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Travel advice for South Africa


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http://smartraveller.gov.au/zw-cgi/view/Advice/South_Africa

Summary

- We advise you to exercise a high degree of caution in South Africa because of the high level of serious crime.

- Pay close attention to your personal security at all times and monitor the media for information about possible new safety or security risks.

- The rate of HIV/AIDS infection in South Africa is very high. You should exercise appropriate precautions if engaging in activities that expose you to risk of infection.

Crime

Crime is significantly higher after dark in the centres of major cities and in township areas. The inner suburbs of Johannesburg (Berea and Hillbrow) and the beachfront in Durban are particularly prone to crime and you should avoid travelling to these areas.

Criminals operate out of the airport in Johannesburg, following some overseas visitors to their homes or hotels and robbing them. We advise against accepting unsolicited assistance with transport when arriving at the airport in Johannesburg. Assaults and robberies have also taken place on local commuter and metro trains between Johannesburg and Pretoria, as well as on commuter trains in Cape Town.

Hikers have been attacked on the tracks of Table Mountain in Cape Town.

Information for Dual Nationals

It is illegal for an adult who holds South African citizenship to enter or depart South Africa using a non-South African passport. Dual nationals travelling on a non-South African passport may be turned away from border points and could be fined or imprisoned for up to 12 months.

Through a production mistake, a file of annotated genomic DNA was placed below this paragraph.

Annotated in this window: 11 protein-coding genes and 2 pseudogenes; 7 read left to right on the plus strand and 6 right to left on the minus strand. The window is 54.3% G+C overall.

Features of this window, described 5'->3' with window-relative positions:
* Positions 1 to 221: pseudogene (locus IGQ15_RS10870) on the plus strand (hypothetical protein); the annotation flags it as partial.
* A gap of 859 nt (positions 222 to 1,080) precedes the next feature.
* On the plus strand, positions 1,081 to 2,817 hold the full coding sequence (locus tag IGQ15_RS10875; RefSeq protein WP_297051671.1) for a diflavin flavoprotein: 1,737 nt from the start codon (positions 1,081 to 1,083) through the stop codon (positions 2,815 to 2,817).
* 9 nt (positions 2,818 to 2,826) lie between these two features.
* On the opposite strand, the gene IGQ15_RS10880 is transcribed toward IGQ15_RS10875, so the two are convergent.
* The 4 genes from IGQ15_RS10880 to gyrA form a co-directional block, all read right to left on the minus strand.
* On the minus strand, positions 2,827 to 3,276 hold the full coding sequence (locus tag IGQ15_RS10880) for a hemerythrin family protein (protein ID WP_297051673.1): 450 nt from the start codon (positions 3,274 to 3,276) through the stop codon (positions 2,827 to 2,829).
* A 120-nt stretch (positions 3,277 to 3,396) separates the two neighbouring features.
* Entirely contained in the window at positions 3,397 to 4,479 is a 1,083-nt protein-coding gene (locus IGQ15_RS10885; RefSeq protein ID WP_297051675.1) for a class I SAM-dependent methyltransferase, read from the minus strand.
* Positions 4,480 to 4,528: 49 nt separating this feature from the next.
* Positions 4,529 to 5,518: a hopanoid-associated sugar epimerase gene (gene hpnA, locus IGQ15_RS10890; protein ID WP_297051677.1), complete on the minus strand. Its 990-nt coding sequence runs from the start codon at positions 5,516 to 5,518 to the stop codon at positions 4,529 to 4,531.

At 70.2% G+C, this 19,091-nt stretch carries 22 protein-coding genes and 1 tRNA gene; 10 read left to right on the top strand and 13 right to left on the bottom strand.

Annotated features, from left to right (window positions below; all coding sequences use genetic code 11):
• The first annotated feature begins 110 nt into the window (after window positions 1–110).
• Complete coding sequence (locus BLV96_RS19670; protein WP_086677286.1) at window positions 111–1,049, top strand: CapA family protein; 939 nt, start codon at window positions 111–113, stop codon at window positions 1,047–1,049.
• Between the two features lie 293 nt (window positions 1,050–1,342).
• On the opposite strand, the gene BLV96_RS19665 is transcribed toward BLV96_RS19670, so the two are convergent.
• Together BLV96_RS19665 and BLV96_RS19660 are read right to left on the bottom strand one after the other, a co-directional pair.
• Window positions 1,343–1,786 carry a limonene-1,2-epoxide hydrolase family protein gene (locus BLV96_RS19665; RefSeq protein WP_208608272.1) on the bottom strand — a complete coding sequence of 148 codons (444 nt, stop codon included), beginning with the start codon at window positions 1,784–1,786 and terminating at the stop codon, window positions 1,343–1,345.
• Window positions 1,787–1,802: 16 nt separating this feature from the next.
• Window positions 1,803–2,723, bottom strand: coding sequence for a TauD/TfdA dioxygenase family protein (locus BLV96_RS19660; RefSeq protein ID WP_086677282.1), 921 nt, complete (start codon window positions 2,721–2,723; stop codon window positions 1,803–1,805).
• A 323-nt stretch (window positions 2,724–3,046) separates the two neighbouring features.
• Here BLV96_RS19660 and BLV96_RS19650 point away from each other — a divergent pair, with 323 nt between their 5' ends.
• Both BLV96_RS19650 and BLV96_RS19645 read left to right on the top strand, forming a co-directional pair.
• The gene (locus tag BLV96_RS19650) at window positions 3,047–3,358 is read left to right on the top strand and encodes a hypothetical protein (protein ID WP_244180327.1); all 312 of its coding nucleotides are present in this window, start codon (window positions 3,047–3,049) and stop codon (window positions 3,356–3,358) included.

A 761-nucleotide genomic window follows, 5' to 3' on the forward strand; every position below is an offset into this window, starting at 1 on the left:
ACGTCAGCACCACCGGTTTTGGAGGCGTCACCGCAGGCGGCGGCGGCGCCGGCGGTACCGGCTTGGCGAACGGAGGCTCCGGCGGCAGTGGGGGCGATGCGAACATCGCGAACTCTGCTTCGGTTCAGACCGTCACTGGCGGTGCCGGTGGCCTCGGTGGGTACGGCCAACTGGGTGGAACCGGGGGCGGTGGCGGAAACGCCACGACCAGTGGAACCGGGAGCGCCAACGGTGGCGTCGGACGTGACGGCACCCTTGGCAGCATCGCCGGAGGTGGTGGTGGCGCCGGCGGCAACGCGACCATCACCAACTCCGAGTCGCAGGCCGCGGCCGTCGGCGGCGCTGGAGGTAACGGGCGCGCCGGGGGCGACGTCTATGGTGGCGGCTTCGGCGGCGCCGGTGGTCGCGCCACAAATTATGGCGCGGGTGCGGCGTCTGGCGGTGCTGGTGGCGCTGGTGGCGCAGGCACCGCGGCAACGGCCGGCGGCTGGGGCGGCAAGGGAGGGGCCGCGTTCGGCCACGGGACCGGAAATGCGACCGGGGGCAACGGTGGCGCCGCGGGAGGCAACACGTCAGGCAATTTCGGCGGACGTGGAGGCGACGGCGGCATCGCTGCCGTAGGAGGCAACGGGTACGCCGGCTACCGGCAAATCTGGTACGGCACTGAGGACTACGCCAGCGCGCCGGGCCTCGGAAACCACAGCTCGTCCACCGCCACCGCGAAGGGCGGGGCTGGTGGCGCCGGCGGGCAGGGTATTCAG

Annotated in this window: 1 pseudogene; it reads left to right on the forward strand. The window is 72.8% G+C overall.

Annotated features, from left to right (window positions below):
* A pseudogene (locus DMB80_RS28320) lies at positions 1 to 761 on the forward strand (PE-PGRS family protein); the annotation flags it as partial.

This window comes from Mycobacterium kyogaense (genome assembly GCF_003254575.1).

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Guest Bronwyn

Hey Charl

Unfortunately all true.

It's just hard to know what to say to the Aussies who often tell me they are planning a trip to SA or want to go over for the soccer in 2010. You want to promote tourism and allow people to experience the beauty and diversity of South Africa, but on the other hand you want to tell them, 'Whatever you do, stay with a (preferably armed) savvy South African at all times, don't go out at night or stop at traffic lights unless you have to, don't leave your car windows down, don't sit outside having a barbie after nightfall, especially in Pretoria or Jhb, watch out for taxis on the road, be prepared to drive 140km/h on highways or get shoved out of the way....'

I actually had a girl at work tell me that she and a girlfriend are planning a trip to Soweto in 2009, with no escort or travel agency involved, they are going to wing it and 'experience the culture... :ilikeit: '

What to say to them? :whome: er, Soweto might even be safer than some other areas?

Edited by Bronwyn
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Some folk are just plain naive and/or dumb.

You can tell them it's unsafe, but in the end, if they're that naive that they dismiss what you have to say, the best "wake up call" is the school of hard knocks.

Let them "experience the culture" in its entirety!